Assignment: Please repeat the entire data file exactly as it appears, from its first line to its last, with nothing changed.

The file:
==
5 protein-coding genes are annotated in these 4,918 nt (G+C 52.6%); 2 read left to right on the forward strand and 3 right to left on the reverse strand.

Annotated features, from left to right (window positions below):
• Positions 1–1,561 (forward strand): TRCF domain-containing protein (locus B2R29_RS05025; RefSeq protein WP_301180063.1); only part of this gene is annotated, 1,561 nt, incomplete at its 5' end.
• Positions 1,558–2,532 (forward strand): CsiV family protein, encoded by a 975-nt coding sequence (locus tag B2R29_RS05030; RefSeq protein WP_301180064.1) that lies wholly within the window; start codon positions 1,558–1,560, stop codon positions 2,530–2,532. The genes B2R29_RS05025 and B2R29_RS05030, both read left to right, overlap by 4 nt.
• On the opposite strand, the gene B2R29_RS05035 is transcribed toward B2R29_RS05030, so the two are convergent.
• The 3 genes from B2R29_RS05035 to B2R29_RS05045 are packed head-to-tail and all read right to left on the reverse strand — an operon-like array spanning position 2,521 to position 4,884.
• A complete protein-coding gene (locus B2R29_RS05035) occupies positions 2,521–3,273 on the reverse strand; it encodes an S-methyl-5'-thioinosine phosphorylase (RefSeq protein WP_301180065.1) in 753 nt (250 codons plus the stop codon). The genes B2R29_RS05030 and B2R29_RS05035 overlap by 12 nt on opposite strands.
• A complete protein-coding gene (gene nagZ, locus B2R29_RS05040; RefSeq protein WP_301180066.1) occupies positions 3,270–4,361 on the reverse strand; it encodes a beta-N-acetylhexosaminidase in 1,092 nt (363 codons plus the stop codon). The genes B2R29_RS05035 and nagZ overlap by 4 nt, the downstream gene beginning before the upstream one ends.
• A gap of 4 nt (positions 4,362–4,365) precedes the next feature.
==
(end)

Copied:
5 protein-coding genes are annotated in these 4,918 nt (G+C 52.6%); 2 read left to right on the forward strand and 3 right to left on the reverse strand.

Annotated features, from left to right (window positions below):
• Positions 1–1,561 (forward strand): TRCF domain-containing protein (locus B2R29_RS05025; RefSeq protein WP_301180063.1); only part of this gene is annotated, 1,561 nt, incomplete at its 5' end.
• Positions 1,558–2,532 (forward strand): CsiV family protein, encoded by a 975-nt coding sequence (locus tag B2R29_RS05030; RefSeq protein WP_301180064.1) that lies wholly within the window; start codon positions 1,558–1,560, stop codon positions 2,530–2,532. The genes B2R29_RS05025 and B2R29_RS05030, both read left to right, overlap by 4 nt.
• On the opposite strand, the gene B2R29_RS05035 is transcribed toward B2R29_RS05030, so the two are convergent.
• The 3 genes from B2R29_RS05035 to B2R29_RS05045 are packed head-to-tail and all read right to left on the reverse strand — an operon-like array spanning position 2,521 to position 4,884.
• A complete protein-coding gene (locus B2R29_RS05035) occupies positions 2,521–3,273 on the reverse strand; it encodes an S-methyl-5'-thioinosine phosphorylase (RefSeq protein WP_301180065.1) in 753 nt (250 codons plus the stop codon). The genes B2R29_RS05030 and B2R29_RS05035 overlap by 12 nt on opposite strands.
• A complete protein-coding gene (gene nagZ, locus B2R29_RS05040; RefSeq protein WP_301180066.1) occupies positions 3,270–4,361 on the reverse strand; it encodes a beta-N-acetylhexosaminidase in 1,092 nt (363 codons plus the stop codon). The genes B2R29_RS05035 and nagZ overlap by 4 nt, the downstream gene beginning before the upstream one ends.
• A gap of 4 nt (positions 4,362–4,365) precedes the next feature.